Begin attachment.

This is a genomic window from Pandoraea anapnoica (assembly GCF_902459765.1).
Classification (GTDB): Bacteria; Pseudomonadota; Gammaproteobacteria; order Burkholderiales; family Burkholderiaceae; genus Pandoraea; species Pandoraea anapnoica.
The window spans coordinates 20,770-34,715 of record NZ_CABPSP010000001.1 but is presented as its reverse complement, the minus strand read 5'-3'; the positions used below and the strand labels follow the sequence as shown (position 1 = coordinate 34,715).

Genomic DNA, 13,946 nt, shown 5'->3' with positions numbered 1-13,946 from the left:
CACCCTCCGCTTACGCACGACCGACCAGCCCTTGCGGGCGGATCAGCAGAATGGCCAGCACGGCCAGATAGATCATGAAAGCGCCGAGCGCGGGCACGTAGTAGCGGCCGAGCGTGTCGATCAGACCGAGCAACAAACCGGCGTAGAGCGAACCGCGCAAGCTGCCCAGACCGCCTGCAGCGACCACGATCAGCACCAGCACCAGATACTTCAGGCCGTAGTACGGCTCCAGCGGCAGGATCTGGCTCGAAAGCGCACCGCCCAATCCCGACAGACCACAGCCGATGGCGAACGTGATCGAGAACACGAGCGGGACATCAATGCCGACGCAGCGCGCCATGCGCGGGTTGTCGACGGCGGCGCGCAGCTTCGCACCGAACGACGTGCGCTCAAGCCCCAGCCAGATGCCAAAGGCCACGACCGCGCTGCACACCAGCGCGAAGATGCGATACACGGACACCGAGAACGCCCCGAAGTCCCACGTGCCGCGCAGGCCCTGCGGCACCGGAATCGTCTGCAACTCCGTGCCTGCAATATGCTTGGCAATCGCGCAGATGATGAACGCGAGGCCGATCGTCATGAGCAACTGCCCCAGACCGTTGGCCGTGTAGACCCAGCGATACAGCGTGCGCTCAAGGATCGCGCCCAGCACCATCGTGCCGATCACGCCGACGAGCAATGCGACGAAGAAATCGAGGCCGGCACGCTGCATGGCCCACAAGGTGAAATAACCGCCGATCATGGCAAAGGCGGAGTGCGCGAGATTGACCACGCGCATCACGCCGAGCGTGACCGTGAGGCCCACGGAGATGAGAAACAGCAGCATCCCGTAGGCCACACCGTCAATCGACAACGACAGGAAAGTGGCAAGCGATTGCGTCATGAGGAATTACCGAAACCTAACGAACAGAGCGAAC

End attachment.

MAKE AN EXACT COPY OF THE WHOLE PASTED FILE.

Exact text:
This is a genomic window from Pandoraea anapnoica (assembly GCF_902459765.1).
Classification (GTDB): Bacteria; Pseudomonadota; Gammaproteobacteria; order Burkholderiales; family Burkholderiaceae; genus Pandoraea; species Pandoraea anapnoica.
The window spans coordinates 20,770-34,715 of record NZ_CABPSP010000001.1 but is presented as its reverse complement, the minus strand read 5'-3'; the positions used below and the strand labels follow the sequence as shown (position 1 = coordinate 34,715).

Genomic DNA, 13,946 nt, shown 5'->3' with positions numbered 1-13,946 from the left:
CACCCTCCGCTTACGCACGACCGACCAGCCCTTGCGGGCGGATCAGCAGAATGGCCAGCACGGCCAGATAGATCATGAAAGCGCCGAGCGCGGGCACGTAGTAGCGGCCGAGCGTGTCGATCAGACCGAGCAACAAACCGGCGTAGAGCGAACCGCGCAAGCTGCCCAGACCGCCTGCAGCGACCACGATCAGCACCAGCACCAGATACTTCAGGCCGTAGTACGGCTCCAGCGGCAGGATCTGGCTCGAAAGCGCACCGCCCAATCCCGACAGACCACAGCCGATGGCGAACGTGATCGAGAACACGAGCGGGACATCAATGCCGACGCAGCGCGCCATGCGCGGGTTGTCGACGGCGGCGCGCAGCTTCGCACCGAACGACGTGCGCTCAAGCCCCAGCCAGATGCCAAAGGCCACGACCGCGCTGCACACCAGCGCGAAGATGCGATACACGGACACCGAGAACGCCCCGAAGTCCCACGTGCCGCGCAGGCCCTGCGGCACCGGAATCGTCTGCAACTCCGTGCCTGCAATATGCTTGGCAATCGCGCAGATGATGAACGCGAGGCCGATCGTCATGAGCAACTGCCCCAGACCGTTGGCCGTGTAGACCCAGCGATACAGCGTGCGCTCAAGGATCGCGCCCAGCACCATCGTGCCGATCACGCCGACGAGCAATGCGACGAAGAAATCGAGGCCGGCACGCTGCATGGCCCACAAGGTGAAATAACCGCCGATCATGGCAAAGGCGGAGTGCGCGAGATTGACCACGCGCATCACGCCGAGCGTGACCGTGAGGCCCACGGAGATGAGAAACAGCAGCATCCCGTAGGCCACACCGTCAATCGACAACGACAGGAAAGTGGCAAGCGATTGCGTCATGAGGAATTACCGAAACCTAACGAACAGAGCGAAC